Most parents already know the data: Driving while drinking is statistically just as dangerous as distracted driving, and according to the Centers for Disease Control and Prevention, car crashes kill more teens each year than anything else. But parents aren’t the only ones familiar with the numbers. It turns out their teenage children are just as well-versed in the dangers of distracted driving. It also turns out, however, that knowing the data and doing something about it are completely different stories when it comes to most teens behind the wheel.
Newly published research from the University of Pennsylvania suggests that even though teens are familiar with the facts, they consistently engage with their phones while driving. Why? It may be a manner of semantics. While many teens will deny “texting while driving,” they will admit to taking photos, checking in on social media and other online activities that may not necessarily qualify as “texting.”
This is also interesting: The kind of in-bound communication also impacts the likelihood of whether a teen will respond back when driving. A random friend sends a text? That might not generate a response. A close friend or love interest posts an update on Facebook? Cue the instant response! And all of these behaviors become even more dangerous when the driver is in the company of peers are in the car.
So How do we fix this problem?
Turn All Devices Of When in the Car
Set an example for your kids and turn your phone OFF anytime you enter the car. Have your kids turn their phones off as well on short trips. Make it a habit for yourself and family early on and it will be more likely to stay with your kids as they get older.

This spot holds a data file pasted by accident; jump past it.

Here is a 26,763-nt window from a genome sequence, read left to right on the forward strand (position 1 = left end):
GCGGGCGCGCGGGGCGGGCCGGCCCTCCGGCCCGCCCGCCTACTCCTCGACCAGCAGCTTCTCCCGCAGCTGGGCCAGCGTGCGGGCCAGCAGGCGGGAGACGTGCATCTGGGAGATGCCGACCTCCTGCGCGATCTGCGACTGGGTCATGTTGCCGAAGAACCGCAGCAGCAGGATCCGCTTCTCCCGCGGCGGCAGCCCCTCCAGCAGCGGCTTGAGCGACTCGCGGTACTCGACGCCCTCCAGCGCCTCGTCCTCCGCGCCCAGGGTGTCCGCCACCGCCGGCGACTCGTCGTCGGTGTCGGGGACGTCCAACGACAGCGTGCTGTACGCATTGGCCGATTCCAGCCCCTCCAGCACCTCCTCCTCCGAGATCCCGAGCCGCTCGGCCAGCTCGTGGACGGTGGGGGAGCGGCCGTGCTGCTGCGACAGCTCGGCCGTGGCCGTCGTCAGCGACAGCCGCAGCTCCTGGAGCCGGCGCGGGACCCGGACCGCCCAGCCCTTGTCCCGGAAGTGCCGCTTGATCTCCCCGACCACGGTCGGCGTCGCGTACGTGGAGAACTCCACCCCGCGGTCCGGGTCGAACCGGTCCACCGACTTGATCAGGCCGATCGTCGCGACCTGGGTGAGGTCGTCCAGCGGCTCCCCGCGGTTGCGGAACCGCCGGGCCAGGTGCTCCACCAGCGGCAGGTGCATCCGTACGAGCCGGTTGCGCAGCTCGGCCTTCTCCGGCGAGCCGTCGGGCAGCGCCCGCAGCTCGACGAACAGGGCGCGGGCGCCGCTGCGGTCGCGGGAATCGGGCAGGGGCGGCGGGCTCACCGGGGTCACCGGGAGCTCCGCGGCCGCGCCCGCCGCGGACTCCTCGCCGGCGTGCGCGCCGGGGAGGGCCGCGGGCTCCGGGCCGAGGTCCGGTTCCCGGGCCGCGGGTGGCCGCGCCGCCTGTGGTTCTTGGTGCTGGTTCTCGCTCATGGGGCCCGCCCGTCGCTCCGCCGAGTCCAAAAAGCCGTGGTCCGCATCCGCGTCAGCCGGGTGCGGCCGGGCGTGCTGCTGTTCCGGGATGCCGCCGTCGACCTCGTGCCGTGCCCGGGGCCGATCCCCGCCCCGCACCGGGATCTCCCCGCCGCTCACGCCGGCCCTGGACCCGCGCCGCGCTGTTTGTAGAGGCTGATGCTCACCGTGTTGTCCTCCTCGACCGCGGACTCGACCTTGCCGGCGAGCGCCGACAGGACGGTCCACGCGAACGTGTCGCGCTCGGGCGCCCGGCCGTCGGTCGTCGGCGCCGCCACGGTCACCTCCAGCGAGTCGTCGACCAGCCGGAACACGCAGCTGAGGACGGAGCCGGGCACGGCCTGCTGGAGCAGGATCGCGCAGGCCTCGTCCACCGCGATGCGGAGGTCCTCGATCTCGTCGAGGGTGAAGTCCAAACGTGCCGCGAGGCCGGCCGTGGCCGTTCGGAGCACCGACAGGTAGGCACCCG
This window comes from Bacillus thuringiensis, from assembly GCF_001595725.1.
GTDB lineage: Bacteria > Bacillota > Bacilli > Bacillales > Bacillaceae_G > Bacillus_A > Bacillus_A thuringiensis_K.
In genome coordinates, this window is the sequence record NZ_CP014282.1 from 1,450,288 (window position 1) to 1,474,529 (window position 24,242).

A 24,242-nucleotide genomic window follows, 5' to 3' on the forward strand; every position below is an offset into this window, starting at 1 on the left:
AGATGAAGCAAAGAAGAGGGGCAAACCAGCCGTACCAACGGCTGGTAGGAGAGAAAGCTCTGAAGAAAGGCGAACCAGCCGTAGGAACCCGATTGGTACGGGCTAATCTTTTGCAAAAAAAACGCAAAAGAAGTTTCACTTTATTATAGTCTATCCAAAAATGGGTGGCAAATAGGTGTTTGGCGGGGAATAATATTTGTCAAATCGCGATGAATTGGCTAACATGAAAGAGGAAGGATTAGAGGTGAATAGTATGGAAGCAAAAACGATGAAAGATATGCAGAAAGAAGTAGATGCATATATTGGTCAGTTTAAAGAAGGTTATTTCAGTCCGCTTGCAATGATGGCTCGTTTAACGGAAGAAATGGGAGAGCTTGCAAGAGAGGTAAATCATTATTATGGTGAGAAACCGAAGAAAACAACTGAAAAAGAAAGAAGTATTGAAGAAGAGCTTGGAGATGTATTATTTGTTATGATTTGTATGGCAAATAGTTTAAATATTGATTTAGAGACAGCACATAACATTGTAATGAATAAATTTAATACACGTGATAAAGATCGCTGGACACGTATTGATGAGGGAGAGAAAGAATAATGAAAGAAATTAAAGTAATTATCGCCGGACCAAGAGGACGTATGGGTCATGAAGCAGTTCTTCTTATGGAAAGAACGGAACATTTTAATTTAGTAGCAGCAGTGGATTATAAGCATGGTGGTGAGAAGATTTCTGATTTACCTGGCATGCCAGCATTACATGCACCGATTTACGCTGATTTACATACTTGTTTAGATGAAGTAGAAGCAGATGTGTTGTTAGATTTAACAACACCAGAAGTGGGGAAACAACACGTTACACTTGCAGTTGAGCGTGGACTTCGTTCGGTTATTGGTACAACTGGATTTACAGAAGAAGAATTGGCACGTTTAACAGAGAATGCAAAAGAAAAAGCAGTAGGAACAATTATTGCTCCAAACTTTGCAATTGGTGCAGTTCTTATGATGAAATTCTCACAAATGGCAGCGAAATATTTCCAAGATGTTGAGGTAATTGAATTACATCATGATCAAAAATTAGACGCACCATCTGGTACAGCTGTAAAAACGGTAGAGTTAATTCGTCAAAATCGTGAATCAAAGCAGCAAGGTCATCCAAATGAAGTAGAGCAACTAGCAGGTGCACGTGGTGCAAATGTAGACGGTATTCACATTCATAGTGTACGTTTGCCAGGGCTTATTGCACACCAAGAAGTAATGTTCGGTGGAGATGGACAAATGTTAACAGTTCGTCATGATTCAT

If They Get a Ticket, Make Them Pay For It
Most states have laws against cell phone use by drivers, and law enforcement is well within their right to pull you over and give you a ticket you have been caught using a cellphone behind the wheel. If this happens to your teen, make sure they understand the full extent of their wrongdoing and make them pay for the ticket themselves. If they don’t have the money for the ticket, make them work it off around the house.
Also let them know that if they ever do get a ticket for texting and driving, that they are paying for it themselves. The thought of a fine eating into the money they were saving for a new computer or Xbox would be a good deterrent.
Consider Getting an App to Help with Distracted Driving
If you want to take things to the next level, consider getting an app that helps to prevent your teen from texting and driving. Forcefield provides a Safe Driving app that limits the distractions for teen drivers. For more resources on texting and driving check here.